Province of Latina, Latium, Italy

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About Fondi

Fondi (Latin: Fundi; southern Lazio: Fùnn) is a city and comune in the province of Latina, Lazio, central Italy, halfway between Rome and Naples. As of 2017, the city had a population of 39,800. The city has experienced steady population growth since the early 2000s, although it has slowed down in recent years .

Before the construction of the highway between the latter cities in the late 1950s, Fondi had been an important settlement on the Roman Via Appia, which was the main link from Rome to much of southern Italy.


Fondi is the main town of the Piana di Fondi (Piana di Fondi in Italian), a small plain between the Ausoni and Aurunci mountains and the Tyrrhenian Sea. The plain includes three lakes and is very fertile from an agricultural point of view. More prominent are the greenhouses for the production of early crops for sale in Rome. The 15 km long sandy beach stretches from Sperlonga in the southeast to Terracina in the northwest and is located along the Gulf of Gaeta, with a view (when the weather is clear) to the Pontine Islands. It is characterized by a somewhat well preserved landscape of Mediterranean coastal dunes.

The territory of Fondi is partially included in the Regional Natural Park of the Aurunci Mountains.


Fondi has an ancient history, starting from the first settlements around 1000 BC: later on the area was inhabited by the Italic tribes of Aurunci and, subsequently, Volsci. According to legend, it was founded by Hercules in memory of the killing of Caco.

The first historical reference to Fondi dates back to 338 BC, at the time of the Latin war, when its inhabitants (together with those of nearby Formia) obtained a status of minor Roman citizenship (civitas sine suffragio). After a failed attempt at revolt led by Vitruvius Vaccus (330 BC), Fondi remained a Roman prefecture; later (188 BC) he received full citizenship, with a government led by 3 construction workers.

Fondi's importance lay in its position on the ancient Via Appia. Started in 312 BC, it was the main road from Rome to southern Italy for over two millennia. Today the historic center and the surrounding walls of Fondi still form a square, as in the walls of the Roman camp, whose decumanus was formed by the city section of the Via Appia.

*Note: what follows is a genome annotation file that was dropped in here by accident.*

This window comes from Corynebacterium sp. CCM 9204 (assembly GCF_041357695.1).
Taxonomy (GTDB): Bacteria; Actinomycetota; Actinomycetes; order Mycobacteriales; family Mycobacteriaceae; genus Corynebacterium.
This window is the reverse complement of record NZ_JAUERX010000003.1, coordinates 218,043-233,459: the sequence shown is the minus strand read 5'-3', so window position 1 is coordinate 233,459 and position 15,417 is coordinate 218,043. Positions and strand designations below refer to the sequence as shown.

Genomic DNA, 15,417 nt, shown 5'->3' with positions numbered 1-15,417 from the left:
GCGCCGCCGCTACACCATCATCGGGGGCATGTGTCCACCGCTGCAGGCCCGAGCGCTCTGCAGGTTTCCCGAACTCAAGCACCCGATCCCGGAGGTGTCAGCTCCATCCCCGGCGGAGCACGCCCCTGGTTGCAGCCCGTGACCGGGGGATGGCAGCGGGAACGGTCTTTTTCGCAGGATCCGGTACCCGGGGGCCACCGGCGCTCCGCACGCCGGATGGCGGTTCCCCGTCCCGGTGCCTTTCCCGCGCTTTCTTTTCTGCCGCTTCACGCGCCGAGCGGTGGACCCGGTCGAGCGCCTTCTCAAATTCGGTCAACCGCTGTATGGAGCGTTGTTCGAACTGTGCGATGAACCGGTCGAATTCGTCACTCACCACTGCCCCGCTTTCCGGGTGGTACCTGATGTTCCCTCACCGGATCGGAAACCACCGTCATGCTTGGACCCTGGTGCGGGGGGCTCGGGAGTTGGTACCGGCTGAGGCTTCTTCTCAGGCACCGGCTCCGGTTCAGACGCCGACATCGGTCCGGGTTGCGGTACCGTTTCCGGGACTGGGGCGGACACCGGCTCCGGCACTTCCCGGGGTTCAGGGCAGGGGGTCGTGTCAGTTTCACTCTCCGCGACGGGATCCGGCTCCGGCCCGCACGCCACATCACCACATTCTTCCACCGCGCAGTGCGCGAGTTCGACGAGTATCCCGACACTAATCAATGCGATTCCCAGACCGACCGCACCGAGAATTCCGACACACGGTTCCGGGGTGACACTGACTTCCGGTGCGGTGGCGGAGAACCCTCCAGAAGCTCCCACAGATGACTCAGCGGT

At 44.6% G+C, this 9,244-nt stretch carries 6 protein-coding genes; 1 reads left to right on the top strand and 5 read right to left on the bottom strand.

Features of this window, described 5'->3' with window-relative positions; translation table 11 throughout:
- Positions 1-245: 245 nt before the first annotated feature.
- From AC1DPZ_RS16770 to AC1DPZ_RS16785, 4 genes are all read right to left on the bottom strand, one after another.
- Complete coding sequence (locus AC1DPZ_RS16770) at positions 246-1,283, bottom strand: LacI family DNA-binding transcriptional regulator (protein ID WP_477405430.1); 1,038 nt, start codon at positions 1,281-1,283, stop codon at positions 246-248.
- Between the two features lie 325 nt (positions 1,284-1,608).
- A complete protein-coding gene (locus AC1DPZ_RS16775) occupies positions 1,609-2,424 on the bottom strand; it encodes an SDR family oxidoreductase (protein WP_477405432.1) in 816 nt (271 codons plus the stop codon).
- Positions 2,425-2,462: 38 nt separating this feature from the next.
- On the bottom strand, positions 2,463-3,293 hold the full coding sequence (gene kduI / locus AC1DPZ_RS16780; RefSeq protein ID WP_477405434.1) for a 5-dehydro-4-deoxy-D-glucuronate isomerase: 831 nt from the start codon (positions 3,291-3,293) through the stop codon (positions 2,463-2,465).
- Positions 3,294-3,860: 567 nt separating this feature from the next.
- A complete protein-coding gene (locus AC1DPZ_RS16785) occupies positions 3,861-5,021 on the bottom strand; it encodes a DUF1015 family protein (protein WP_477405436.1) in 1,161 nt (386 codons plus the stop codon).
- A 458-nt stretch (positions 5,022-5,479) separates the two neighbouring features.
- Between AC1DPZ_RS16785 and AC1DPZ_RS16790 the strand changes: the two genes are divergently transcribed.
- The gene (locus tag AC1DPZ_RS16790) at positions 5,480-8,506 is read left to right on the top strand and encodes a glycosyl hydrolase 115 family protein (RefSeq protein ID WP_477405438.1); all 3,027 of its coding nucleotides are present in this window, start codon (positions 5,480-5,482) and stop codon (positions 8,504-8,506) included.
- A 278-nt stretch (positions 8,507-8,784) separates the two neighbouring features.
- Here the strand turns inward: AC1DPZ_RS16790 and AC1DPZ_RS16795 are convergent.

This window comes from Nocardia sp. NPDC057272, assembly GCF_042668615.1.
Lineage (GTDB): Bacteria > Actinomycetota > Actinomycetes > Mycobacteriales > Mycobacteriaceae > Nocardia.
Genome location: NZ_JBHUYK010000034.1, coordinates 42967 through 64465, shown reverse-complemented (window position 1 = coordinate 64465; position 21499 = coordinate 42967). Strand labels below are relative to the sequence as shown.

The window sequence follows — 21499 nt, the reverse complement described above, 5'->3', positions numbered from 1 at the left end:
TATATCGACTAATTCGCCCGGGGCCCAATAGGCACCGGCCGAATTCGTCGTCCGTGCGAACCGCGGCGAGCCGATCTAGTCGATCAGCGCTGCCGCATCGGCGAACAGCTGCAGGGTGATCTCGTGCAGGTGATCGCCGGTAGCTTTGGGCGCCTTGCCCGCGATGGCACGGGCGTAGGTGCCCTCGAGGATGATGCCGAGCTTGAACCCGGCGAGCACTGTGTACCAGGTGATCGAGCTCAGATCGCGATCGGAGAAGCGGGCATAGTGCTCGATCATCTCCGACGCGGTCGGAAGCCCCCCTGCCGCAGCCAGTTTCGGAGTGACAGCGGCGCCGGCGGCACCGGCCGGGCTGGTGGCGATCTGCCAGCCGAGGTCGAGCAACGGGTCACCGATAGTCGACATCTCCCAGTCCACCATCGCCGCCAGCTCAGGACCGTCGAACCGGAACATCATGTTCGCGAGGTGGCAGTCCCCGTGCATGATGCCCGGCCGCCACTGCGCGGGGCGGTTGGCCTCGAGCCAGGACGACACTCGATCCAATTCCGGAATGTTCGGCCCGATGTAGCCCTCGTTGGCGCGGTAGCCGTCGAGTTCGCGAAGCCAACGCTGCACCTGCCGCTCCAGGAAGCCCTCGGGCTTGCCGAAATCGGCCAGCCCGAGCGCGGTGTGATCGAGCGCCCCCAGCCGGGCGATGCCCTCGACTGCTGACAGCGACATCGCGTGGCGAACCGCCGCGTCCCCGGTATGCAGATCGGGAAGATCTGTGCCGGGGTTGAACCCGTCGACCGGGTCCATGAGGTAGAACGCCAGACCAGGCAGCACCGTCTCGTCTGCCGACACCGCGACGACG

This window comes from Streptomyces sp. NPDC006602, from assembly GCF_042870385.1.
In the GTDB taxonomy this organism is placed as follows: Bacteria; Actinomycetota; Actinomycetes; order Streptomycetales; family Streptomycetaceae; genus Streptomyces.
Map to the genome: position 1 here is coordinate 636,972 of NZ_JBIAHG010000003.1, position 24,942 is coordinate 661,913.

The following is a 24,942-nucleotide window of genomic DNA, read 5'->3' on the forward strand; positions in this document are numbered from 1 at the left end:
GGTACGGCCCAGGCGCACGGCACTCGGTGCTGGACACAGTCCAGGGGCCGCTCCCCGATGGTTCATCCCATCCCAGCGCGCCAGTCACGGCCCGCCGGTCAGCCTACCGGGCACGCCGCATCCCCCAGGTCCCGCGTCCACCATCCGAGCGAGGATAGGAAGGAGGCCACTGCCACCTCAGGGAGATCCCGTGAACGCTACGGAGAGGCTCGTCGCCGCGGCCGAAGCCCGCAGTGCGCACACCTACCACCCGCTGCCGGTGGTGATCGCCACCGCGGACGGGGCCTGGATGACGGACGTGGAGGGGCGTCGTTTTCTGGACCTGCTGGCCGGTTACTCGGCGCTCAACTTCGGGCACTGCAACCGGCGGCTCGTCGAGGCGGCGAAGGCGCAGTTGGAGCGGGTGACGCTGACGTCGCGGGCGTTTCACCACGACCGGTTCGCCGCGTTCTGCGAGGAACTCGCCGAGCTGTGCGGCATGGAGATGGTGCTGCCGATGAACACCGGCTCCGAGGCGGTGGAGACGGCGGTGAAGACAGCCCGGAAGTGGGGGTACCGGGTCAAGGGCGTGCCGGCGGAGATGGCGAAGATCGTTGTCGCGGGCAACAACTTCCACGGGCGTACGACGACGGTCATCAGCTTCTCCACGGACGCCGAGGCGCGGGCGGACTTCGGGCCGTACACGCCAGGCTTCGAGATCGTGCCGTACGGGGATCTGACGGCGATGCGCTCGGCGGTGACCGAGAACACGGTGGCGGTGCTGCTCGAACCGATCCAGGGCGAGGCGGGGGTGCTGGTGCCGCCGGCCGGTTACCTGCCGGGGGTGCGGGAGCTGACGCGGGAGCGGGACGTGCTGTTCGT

After the Gothic war and the Lombard conquest in Italy, Fondi remained a domain of the Eastern Roman Empire. Later part of the Papal States, in 846 it was burnt by the Saracens coming from their fortress of Garigliano: they settled there until they were defeated in the Battle of Circeo in 877, and Fondi was passed to the Duchy of Gaeta.

In 1140 Fondi passed to the L'Aquila family, of Norman origin, and then, in 1299, to the powerful Caetan barons (in the person of Loffredo Caetani, nephew of Pope Boniface VIII), who

for two centuries it made Fondi the center of their power and also a center for artistic development. Here in 1378 the powerful count Onorato I Caetani convened the conclave in which the cardinals elected Clement VII against Urban VI (western schism).

The Caetani lost Fondi after the expedition of Charles VIII of France to southern Italy, and was assigned to the leader Prospero Colonna. Under the Colonna the city experienced another period of artistic and cultural splendor, thanks to the court held by Giulia Gonzaga, who lived in Fondi between 1526 and 1534.

In 1534, Fondi was sacked by Barbarossa, who was trying to kidnap the beautiful Giulia and bring it as a gift to his emperor Suleiman. However, she managed to escape. Another sack followed in 1594, starting the decline of the city, which in the meantime had passed to Carafa di Stigliano. In 1720 Fondi was acquired by the Sangro family.

In 1818 the city in decline, surrounded by swamps infested with malaria, malaria and brigandage, lost its episcopal see there since the earliest years of Christianity.

After the armistice of 8 September 1943, the anti-fascist novelist Alberto Moravia and his wife Elsa Morante took refuge in Fondi; experience inspired the book of Moravia La Ciociara ("The woman of Ciociaria") (1958).


Agriculture in the area around Fondi has always been favored by the presence of abundant water sources and climatic conditions. The traditional citrus production has recently been replaced by that of vegetables and fruit of all kinds.

Fondi is home to an important market for agriculture and food products that distribute millions of tons of agricultural products every year.

Main attractions

The main attractions of Fondi include:

Source: Wikipedia
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